Christian Nativity Rock MuseumClaude Melton
About the Artist/Site
With the profusion of grottoes and religious environments proliferating around the Midwest, Claude Melton’s decision to begin creating a personal grotto to celebrate the life and times of Jesus Christ was probably not taken as quite so unusual by his neighbors, despite the fact that one later wrote that “It was 1972 and I couldn’t smoke enough cannabis to be convinced my neighbor’s creations were art” (Susie Clavenger).”
Apparently dissatisfied with his local church, in 1938, Melton, an electrical lineman, began digging out the basement underneath his home; later, he added wings to both sides and outbuildings, enabling him to expand the various dioramas and tableaux that focused on such biblical scenes as the Garden of Eden and a three-dimensional map of the Holy Land, but also on more patriotic scenes such as Christopher Columbus, the Pilgrims, the Apollo Moon Landing, and a local supper club.
Built on a base of concrete, Melton added local stones and rocks, as well as toy figures, Christmas lights, stuffed toy and taxidermy animals, crosses, broken glass and much more. The Ten Commandments were spelled out in rocks, set off by bright painted doors, “rivers,” and “roads.” “I guess the good Lord guided me,” Melton said in 1991. Visitors paid one dollar for access to the various scenes.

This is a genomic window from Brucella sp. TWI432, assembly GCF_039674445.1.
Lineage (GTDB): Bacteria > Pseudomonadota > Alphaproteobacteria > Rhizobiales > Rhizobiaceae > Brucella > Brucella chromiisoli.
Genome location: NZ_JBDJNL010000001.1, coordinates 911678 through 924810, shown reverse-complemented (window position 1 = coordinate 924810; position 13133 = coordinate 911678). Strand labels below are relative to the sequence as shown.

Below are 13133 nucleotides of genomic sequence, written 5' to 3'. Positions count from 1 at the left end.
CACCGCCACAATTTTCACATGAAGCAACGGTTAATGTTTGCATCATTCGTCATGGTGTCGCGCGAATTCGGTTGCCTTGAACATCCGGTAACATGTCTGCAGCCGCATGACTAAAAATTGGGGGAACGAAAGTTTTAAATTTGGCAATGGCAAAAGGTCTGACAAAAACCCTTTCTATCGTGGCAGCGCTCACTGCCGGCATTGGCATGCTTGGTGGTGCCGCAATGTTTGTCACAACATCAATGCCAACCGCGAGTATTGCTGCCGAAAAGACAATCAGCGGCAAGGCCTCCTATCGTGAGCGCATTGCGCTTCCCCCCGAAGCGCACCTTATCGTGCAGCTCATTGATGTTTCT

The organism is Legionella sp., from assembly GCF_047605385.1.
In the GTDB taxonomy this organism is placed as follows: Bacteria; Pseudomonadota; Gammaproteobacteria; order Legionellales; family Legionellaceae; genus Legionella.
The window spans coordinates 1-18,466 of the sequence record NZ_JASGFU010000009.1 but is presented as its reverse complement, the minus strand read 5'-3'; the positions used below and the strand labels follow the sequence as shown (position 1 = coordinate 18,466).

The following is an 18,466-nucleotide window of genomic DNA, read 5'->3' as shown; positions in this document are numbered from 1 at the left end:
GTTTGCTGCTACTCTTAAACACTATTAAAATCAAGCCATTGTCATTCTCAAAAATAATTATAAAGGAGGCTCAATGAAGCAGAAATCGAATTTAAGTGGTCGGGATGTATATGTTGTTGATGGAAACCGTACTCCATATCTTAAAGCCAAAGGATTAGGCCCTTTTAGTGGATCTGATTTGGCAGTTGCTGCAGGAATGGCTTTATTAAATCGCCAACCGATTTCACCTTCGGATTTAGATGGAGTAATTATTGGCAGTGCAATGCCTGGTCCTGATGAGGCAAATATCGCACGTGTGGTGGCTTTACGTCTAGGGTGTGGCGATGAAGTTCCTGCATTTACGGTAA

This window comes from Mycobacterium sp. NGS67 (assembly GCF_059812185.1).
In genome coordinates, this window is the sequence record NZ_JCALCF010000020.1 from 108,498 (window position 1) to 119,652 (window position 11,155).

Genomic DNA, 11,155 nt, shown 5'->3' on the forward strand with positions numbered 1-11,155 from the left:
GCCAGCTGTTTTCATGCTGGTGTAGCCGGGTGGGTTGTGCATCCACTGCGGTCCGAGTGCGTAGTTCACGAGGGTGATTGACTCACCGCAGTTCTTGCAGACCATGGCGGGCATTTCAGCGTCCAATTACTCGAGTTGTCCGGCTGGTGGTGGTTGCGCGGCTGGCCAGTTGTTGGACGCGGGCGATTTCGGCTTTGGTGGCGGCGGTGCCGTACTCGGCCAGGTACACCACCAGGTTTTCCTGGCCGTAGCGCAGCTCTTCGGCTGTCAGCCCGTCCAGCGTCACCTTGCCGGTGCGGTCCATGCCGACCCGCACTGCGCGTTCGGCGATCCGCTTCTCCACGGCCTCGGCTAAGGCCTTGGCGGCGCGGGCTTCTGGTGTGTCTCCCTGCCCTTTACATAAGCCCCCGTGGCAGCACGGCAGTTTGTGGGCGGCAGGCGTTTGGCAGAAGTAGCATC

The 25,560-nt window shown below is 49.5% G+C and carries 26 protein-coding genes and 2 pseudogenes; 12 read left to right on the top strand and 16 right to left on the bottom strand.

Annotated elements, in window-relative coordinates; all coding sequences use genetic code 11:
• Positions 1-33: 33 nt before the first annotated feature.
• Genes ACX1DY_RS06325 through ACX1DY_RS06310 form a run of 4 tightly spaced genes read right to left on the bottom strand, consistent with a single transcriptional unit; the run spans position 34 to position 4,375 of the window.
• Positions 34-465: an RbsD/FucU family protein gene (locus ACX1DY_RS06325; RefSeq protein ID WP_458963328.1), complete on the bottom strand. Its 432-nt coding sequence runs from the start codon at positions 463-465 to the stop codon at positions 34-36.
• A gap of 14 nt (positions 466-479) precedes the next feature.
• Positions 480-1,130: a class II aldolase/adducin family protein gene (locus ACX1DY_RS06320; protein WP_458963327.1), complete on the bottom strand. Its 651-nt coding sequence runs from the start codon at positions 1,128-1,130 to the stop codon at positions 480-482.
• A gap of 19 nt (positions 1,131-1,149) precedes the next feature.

Around 1994 Melton abandoned his grotto due to ill health, and while the Kansas Grassroots Arts Association undertook some restoration and tried to find homes for some of the materials, the original site ultimately deteriorated and was destroyed to make room for the construction of new duplexes. However, the Nativity Rock Church is now on display at the Kearney Historic Museum in downtown Kearney, open Fridays and Saturdays.
~Jo Farb Hernández
Map & Site Information
101 South Jefferson Street
Kearney, Missouri, 64060 us
Latitude/Longitude: 39.3727499 / -94.3621434
Relocated (incl. Museums)
101 South Jefferson Street , Kearney, Missouri, 64060, us
The Nativity Rock Church is now on display at the Kearney Historic Museum in downtown Kearney, open Fridays and Saturdays.
Overland Park, Kansas
Robert Dorris, Erie Dinosaur Park (formerly Dinosaur-Not-So-National Park at Dorris’s home location)
West Fulton, MO